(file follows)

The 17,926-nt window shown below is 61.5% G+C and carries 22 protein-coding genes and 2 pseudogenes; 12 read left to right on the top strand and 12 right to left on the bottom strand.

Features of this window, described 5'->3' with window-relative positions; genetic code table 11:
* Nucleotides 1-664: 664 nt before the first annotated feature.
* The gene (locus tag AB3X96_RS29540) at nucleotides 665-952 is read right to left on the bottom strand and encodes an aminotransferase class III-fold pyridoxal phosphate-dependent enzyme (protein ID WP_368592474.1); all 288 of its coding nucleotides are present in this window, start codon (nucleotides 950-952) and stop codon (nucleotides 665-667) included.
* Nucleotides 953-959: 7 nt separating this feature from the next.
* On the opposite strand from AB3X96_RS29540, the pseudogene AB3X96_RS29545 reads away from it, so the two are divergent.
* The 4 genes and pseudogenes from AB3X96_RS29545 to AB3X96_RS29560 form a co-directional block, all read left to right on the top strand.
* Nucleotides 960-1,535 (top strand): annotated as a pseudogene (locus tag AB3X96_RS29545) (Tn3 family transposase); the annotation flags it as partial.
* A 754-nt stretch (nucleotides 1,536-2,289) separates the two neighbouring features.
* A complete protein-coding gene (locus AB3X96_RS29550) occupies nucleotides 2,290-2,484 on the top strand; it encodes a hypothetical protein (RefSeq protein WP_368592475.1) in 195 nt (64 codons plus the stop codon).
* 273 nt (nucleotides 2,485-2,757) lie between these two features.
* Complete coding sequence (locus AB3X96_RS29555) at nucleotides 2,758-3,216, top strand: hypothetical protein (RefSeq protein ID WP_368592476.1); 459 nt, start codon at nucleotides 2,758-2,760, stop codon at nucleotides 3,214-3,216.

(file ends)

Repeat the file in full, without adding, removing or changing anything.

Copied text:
The 17,926-nt window shown below is 61.5% G+C and carries 22 protein-coding genes and 2 pseudogenes; 12 read left to right on the top strand and 12 right to left on the bottom strand.

Features of this window, described 5'->3' with window-relative positions; genetic code table 11:
* Nucleotides 1-664: 664 nt before the first annotated feature.
* The gene (locus tag AB3X96_RS29540) at nucleotides 665-952 is read right to left on the bottom strand and encodes an aminotransferase class III-fold pyridoxal phosphate-dependent enzyme (protein ID WP_368592474.1); all 288 of its coding nucleotides are present in this window, start codon (nucleotides 950-952) and stop codon (nucleotides 665-667) included.
* Nucleotides 953-959: 7 nt separating this feature from the next.
* On the opposite strand from AB3X96_RS29540, the pseudogene AB3X96_RS29545 reads away from it, so the two are divergent.
* The 4 genes and pseudogenes from AB3X96_RS29545 to AB3X96_RS29560 form a co-directional block, all read left to right on the top strand.
* Nucleotides 960-1,535 (top strand): annotated as a pseudogene (locus tag AB3X96_RS29545) (Tn3 family transposase); the annotation flags it as partial.
* A 754-nt stretch (nucleotides 1,536-2,289) separates the two neighbouring features.
* A complete protein-coding gene (locus AB3X96_RS29550) occupies nucleotides 2,290-2,484 on the top strand; it encodes a hypothetical protein (RefSeq protein WP_368592475.1) in 195 nt (64 codons plus the stop codon).
* 273 nt (nucleotides 2,485-2,757) lie between these two features.
* Complete coding sequence (locus AB3X96_RS29555) at nucleotides 2,758-3,216, top strand: hypothetical protein (RefSeq protein ID WP_368592476.1); 459 nt, start codon at nucleotides 2,758-2,760, stop codon at nucleotides 3,214-3,216.